Actually, the game does offer a multitude of endings. It all depends on how much you prepare. Not all the endings are good, some are downright depressing. However. It's got more than five, and it's not A, B, or C. So the argument could be. The game has more than those three endings.
That works for the A, B, and C quote. But I think we can all agree that the endings do not "diverge into wildly different conclusions based on the players actions in the first two chapters." If he had just said, "diverge wildly" then you could...I guess argue that if you imagine all the parts they didn't show you, it does, you just don't know how
for certain, because they didn't show you. But the actions of the first two games really have minimal effect if any, especially if you play a bit of multiplayer to beef up your final military rating. There is nothing
in either of the previous two games that directly effects the ending. Heck, there's no choice in the game the ending is for
that directly effects the ending, except the choice of the ending.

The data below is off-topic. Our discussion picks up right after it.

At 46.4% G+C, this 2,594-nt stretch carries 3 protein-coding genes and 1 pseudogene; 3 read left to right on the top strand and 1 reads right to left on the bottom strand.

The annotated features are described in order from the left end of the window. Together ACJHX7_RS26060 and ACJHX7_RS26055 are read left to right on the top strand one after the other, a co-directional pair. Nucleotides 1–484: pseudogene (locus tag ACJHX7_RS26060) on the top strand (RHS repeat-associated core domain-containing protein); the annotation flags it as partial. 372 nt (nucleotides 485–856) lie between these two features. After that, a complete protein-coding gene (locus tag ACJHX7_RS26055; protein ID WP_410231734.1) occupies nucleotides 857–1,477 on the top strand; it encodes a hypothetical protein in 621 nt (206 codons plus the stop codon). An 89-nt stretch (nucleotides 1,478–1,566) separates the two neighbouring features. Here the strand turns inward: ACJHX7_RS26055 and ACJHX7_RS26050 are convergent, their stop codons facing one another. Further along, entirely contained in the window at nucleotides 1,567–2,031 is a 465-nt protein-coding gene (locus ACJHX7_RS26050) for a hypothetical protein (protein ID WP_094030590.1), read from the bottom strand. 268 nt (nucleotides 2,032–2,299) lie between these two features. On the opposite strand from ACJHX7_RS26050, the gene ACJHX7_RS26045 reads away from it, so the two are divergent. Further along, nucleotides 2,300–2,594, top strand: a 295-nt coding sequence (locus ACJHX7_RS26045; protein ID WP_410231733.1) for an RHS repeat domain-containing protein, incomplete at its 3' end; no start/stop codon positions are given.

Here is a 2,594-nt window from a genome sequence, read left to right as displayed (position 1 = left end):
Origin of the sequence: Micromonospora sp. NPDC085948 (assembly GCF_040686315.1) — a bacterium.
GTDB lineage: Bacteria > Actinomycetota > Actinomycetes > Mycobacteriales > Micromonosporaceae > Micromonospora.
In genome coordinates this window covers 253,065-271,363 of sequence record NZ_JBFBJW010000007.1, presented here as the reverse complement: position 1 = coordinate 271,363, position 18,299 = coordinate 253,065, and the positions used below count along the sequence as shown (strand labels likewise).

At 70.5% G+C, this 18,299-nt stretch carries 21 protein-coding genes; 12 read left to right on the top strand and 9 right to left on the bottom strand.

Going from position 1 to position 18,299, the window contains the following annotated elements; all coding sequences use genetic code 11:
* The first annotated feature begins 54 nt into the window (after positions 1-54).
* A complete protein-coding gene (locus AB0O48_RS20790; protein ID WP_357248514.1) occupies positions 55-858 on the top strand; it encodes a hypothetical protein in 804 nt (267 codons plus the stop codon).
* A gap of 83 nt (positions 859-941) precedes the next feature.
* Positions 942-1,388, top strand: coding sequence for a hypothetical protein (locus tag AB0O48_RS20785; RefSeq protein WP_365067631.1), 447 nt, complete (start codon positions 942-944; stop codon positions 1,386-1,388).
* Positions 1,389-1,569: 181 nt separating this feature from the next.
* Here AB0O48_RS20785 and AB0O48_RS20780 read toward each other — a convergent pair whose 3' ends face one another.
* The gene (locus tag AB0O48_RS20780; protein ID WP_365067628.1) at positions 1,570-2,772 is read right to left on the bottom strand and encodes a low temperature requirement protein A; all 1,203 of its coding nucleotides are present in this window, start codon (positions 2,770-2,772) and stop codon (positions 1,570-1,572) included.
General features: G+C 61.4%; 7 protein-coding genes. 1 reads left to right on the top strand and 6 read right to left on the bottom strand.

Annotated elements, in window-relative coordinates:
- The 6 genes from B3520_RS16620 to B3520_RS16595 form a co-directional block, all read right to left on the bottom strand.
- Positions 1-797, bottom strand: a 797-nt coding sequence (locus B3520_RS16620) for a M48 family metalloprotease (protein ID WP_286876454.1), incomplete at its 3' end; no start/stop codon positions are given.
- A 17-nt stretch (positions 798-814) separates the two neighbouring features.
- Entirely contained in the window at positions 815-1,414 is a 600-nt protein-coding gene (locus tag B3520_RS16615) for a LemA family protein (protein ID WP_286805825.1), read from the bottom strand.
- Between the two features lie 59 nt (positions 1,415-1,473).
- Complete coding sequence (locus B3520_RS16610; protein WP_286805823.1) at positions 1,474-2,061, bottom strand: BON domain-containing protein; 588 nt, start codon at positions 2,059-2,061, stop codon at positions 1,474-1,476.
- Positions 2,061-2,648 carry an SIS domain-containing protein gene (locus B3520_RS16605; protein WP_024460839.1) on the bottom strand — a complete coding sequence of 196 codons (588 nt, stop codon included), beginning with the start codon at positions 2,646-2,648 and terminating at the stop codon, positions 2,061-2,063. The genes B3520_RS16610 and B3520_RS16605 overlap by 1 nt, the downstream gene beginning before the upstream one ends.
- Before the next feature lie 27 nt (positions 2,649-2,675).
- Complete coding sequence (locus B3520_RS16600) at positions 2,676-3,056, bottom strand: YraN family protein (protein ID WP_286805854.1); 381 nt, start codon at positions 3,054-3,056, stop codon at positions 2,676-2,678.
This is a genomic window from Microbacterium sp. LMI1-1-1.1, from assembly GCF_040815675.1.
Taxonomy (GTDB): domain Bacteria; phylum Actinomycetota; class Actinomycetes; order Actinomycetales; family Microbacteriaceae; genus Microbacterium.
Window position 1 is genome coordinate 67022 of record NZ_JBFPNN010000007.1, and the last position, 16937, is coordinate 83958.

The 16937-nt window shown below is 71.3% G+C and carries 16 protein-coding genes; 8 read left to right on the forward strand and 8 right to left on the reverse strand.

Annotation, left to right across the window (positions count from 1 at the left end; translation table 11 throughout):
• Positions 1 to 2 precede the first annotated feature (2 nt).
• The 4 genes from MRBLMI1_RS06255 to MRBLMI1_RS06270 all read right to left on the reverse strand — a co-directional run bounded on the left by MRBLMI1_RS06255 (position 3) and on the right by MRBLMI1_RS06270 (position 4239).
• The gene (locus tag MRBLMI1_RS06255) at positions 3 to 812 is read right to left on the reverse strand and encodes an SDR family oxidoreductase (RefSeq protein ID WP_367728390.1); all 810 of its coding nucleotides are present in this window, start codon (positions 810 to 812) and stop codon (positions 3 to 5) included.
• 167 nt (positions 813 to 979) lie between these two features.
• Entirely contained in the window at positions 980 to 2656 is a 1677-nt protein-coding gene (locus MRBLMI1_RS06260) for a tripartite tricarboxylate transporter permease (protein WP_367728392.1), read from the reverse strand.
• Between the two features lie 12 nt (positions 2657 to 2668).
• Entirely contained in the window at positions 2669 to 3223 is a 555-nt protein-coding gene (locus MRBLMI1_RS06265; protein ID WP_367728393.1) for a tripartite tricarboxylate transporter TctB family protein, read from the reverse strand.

Or the promise that they wouldn't "pull a Lost" and leave more questions than answers. The ending was pretty much the definition
of leaving more questions than answers, and after the release the director, Hudson, was actually proud that it did, explicitly stating they really wanted to do something with the ending on the opposite side of the promises about what they were
going to do with the ending pre-release.
Again, not saying that this means they should. If I turn on the T.V. and watch one commercial break, I'll be lied to at least five times. Companies do it. But even if you say, "The very minor distinctions make it so that there are more than just A, B, and C," it's pretty hard to argue they kept their word on the others. And that's without really digging for quotes, myself.